Xiaomi phones may finally come to the U.S. by the end of 2018

Xiaomi, one of the largest phone manufacturers in China and India, could finally make its long-awaited debut in the United States as early as this year.

This news comes via a report from The Wall Street Journal, with Xiaomi's Chairman Lei Jun saying:

We've always been considering entering the US. market. We plan to start entering the market by end 2018, or by early 2019.

Xiaomi was founded in April of 2010, and its revenue in 2017 was already being reported at $15 billion in USD. We've covered the company's phones extensively here on Android Central, with some of its most notable products being the Mi Mix 2, Mi A1, and Mi 6.

Also, while Xiaomi has yet to start selling its phone in the U.S., you can purchase some of its other gadgets in the country — including the Xiaomi Mi Box, Amazfit Bip smartwatch, a couple different headphones, and more.

Xiaomi's going up against fierce competition and nervous government officials.

I've personally been intrigued by a lot of Xiaomi's smartphones, and while it's exciting to hear that the company wants to bring its handsets to the U.S., it's going to be faced with an uphill battle in doing so.

Other Chinese companies like ZTE have seen success by getting its phones sold on a variety of wireless carriers, but on the other hand, Huawei's plans to launch the Mate 10 Pro on AT&T and Verizon were thwarted due to nonstop pressure from the U.S. government.

Xiaomi has to know what it's getting itself into with a U.S. launch, so here's to hoping the company has a plan of action against the backlash it'll more than likely be faced with.

The best Xiaomi phones you can buy

Joe Maring

Joe Maring was a Senior Editor for Android Central between 2017 and 2021. You can reach him on Twitter at @JoeMaring1.

  • Glad to here this. I've been looking at the Mi A1 since it's release, but haven't gotten it due to no US model.
  • It'll work fine in the US as long as you don't mind not having LTE. If you're not a heavy data user streaming a ton of video, it's really not that big of a deal. I use my phone on Wi-Fi most of the time (anytime I'm downloading large files, like podcasts and stuff) so I wouldn't mind a 3G-only phone as long as it ticked all of the other boxes.
  • Since I'm out a lot LTE is one of my biggest wants
  • I will believe it when I see it. What is working so far for Xiaomi is the fact they don't have to pay those patents fees while in China and India. If they plan to venture in legally in the US and Europe, they better be ready to play by those rules. In which case their prices will have to go up. They have been saying this since 2013/14, I will believe it when I see it.
  • They use Qualcomm processors almost exclusively, and I can't imagine that most of the patent fees they might have to pay would be bundled into the cost of the chipset. I'm certain that their prices will go up a bit, but even if they go up by $25 per handset, they'll still be cheaper than virtually all their competitors.
  • If it's that easy, why haven't they done so yet? When Hugo B. joined them, I thought that's what he would worked on, but no.
  • Because the carriers. The unlocked handset market is almost non-existent in America, carriers are gatekeepers, and Xiaomi would need to get the carriers to carry their phones. The carriers are basically all-in on Apple and Samsung -- selling $1000 phones that most people finance through the carriers themselves keeps people locked in. Xiaomi drastically undercuts Apple and Samsung on price, which is not something that would benefit the carriers. If the carriers lock them out (like they've done to Huawei), there's no way that Xiaomi to do the kind of volume to make it worth their time. They'd need to do some kind of national ad campaign to boost their name recognition, but then people would run down to their carrier store and leave with a Samsung because Xiaomi phones wouldn't be there.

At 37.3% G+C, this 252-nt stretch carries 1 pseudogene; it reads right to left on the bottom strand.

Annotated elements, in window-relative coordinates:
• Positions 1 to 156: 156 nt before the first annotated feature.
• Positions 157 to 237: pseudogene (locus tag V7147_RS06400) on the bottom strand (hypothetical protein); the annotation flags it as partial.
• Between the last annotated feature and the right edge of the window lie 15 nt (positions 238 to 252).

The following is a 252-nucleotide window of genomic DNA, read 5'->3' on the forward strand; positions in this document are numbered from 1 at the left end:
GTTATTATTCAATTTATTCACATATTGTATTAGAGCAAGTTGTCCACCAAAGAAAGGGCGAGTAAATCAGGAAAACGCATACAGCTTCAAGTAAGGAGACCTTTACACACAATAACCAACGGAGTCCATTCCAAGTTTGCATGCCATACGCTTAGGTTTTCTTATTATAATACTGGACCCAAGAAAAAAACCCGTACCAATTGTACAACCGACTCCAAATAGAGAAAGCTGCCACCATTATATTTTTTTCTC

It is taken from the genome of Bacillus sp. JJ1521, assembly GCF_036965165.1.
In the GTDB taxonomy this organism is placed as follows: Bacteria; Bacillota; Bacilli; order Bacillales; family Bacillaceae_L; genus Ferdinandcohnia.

• That's the excuse people make. Apple was a nobody in 2007 and they managed to cracked the carriers shields. I remember some folks saying carriers had everything under lock down, asked verizon how that worked out for them against Apple and the iPhone? The fact is, if you have a product that people want, the carriers maybe resistant at first but you can bend them to your will if people want your product. The thing is Xiaomi is selling nothing the carriers can't get from a thousand other vendors, if cheap android devices is what the carriers fancy they have no shortage of vendors who can offer them that. What exactly is Xiaomi bringing to the table besides cheap android devices?
  • Apple was a nobody in 2007? That's obviously not even close to true. iPod/iTunes were huge by 2007, and thanks to their switch to Intel a few years earlier and the public backlash against Vista, their PC business was actually doing quite well. Other than that, you're basically just agreeing with me -- the carriers have no interest in selling Xiaomi phones, and that's why Xiaomi has been reluctant to get into the US market. The carriers are happy with their portfolio, and only really care about selling $1000 iPhones and "Galaxy" phones. In the US, 90% of people buy phones directly from the carriers. Xiaomi sells millions of phones every month, but because carriers control the US market, if they can't get their phones into carrier stores then they'll be lucky to sell a few thousand a month -- not worth their time. The only way to get carriers to sell their phones would be to double the prices (to pay kickbacks to carriers), and they probably just don't much of a point to doing that when they already have booming businesses in China and India.
  • Have a Google news alert set for the Xiaomi Mi Max 3. Rumor has it being a 7-inch smartphone.
  • I was just posting that was what I was hoping for as well
  • Hopefully it is the Mi Max 3
  • They should come to Canada first. We complain less.